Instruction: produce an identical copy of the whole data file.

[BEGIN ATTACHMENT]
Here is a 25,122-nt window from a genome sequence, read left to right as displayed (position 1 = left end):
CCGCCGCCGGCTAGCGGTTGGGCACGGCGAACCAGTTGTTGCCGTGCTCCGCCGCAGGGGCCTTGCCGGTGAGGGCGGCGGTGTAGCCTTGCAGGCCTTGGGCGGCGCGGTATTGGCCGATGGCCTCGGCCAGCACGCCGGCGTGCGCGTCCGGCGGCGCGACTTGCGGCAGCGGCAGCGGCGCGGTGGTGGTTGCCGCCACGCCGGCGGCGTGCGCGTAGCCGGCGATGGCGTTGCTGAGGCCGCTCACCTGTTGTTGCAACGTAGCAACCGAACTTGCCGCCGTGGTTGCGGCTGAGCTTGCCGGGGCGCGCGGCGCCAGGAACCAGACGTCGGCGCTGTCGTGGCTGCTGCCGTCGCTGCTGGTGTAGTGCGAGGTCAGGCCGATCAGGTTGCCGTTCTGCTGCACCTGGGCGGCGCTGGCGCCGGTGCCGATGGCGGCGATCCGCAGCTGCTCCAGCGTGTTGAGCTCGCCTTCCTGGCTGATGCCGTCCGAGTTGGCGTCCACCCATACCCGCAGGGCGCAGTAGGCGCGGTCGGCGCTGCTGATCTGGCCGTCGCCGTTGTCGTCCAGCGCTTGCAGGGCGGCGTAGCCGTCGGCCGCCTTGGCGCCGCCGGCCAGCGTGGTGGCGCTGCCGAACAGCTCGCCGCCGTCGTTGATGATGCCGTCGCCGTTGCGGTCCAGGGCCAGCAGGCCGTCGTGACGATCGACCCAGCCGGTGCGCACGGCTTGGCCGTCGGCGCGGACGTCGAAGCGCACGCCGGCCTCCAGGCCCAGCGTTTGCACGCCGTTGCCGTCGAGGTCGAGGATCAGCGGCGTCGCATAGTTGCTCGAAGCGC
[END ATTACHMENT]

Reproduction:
Here is a 25,122-nt window from a genome sequence, read left to right as displayed (position 1 = left end):
CCGCCGCCGGCTAGCGGTTGGGCACGGCGAACCAGTTGTTGCCGTGCTCCGCCGCAGGGGCCTTGCCGGTGAGGGCGGCGGTGTAGCCTTGCAGGCCTTGGGCGGCGCGGTATTGGCCGATGGCCTCGGCCAGCACGCCGGCGTGCGCGTCCGGCGGCGCGACTTGCGGCAGCGGCAGCGGCGCGGTGGTGGTTGCCGCCACGCCGGCGGCGTGCGCGTAGCCGGCGATGGCGTTGCTGAGGCCGCTCACCTGTTGTTGCAACGTAGCAACCGAACTTGCCGCCGTGGTTGCGGCTGAGCTTGCCGGGGCGCGCGGCGCCAGGAACCAGACGTCGGCGCTGTCGTGGCTGCTGCCGTCGCTGCTGGTGTAGTGCGAGGTCAGGCCGATCAGGTTGCCGTTCTGCTGCACCTGGGCGGCGCTGGCGCCGGTGCCGATGGCGGCGATCCGCAGCTGCTCCAGCGTGTTGAGCTCGCCTTCCTGGCTGATGCCGTCCGAGTTGGCGTCCACCCATACCCGCAGGGCGCAGTAGGCGCGGTCGGCGCTGCTGATCTGGCCGTCGCCGTTGTCGTCCAGCGCTTGCAGGGCGGCGTAGCCGTCGGCCGCCTTGGCGCCGCCGGCCAGCGTGGTGGCGCTGCCGAACAGCTCGCCGCCGTCGTTGATGATGCCGTCGCCGTTGCGGTCCAGGGCCAGCAGGCCGTCGTGACGATCGACCCAGCCGGTGCGCACGGCTTGGCCGTCGGCGCGGACGTCGAAGCGCACGCCGGCCTCCAGGCCCAGCGTTTGCACGCCGTTGCCGTCGAGGTCGAGGATCAGCGGCGTCGCATAGTTGCTCGAAGCGC